Sure Start 'fails to boost literacy or numeracy'

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Early years initiatives such as Sure Start and the free entitlement for threeand four-year-olds have not improved children's literacy and numeracy by the time they start school, according to new research.

The study by the Centre for Evaluation and Monitoring at DurhamUniversity surveyed the PIPS (Performance Indicators in Primary Schools)scores of 117,000 fourand five-year-olds at 472 maintained primaryschools throughout England between 2001 and 2008.

PIPS are standardised computerised assessments carried out by a teacherwith all children in the first few weeks of starting reception tomeasure numeracy, literacy and problem-solving skills. Children are notassessed on their personal, social and emotional development, motorskills or creative development.

Dr Christine Merrell, CEM's primary director, said, 'We would haveexpected to see some change by 2008, with nursery education now sowidespread. It's a bit disappointing that we haven't seen aneducationally significant rise.'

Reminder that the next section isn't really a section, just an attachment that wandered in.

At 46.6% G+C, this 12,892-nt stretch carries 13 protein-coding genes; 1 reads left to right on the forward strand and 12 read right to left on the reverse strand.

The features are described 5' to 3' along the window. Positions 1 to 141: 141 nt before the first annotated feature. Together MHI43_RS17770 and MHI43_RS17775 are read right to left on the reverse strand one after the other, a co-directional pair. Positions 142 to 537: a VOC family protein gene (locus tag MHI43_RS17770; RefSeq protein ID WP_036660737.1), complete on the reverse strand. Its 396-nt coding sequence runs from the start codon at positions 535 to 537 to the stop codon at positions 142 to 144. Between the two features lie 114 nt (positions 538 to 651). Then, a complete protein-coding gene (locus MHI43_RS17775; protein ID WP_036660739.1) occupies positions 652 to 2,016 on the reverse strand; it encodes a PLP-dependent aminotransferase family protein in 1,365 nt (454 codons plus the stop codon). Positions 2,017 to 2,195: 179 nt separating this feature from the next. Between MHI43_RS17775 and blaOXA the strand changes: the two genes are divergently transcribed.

She added, 'Access is still a major issue. If disadvantaged families canaccess and use the full range of resources, advice and expertiseavailable, then Sure Start could offer significant help to children frompoorer backgrounds.'

Small-scale studies have found that early years interventions make adifference and lessons needed to be learned about how to apply this whena programme like Sure Start is rolled out on a wider scale, shesaid.

Dr Merrell said that earlier studies of Sure Start local programmes hadshown gains. 'We need to have constant monitoring to check we'rereaching the right children.'

But Anne Longfield, chief executive of 4Children, said, 'Sure Start is along-term programme, and the true impact will only truly be seen whenthe first generation of Sure Start children leave school. Respectedexperts including Frank Field MP now testify to the central role of SureStart in improving educational attainment and parenting skills.'

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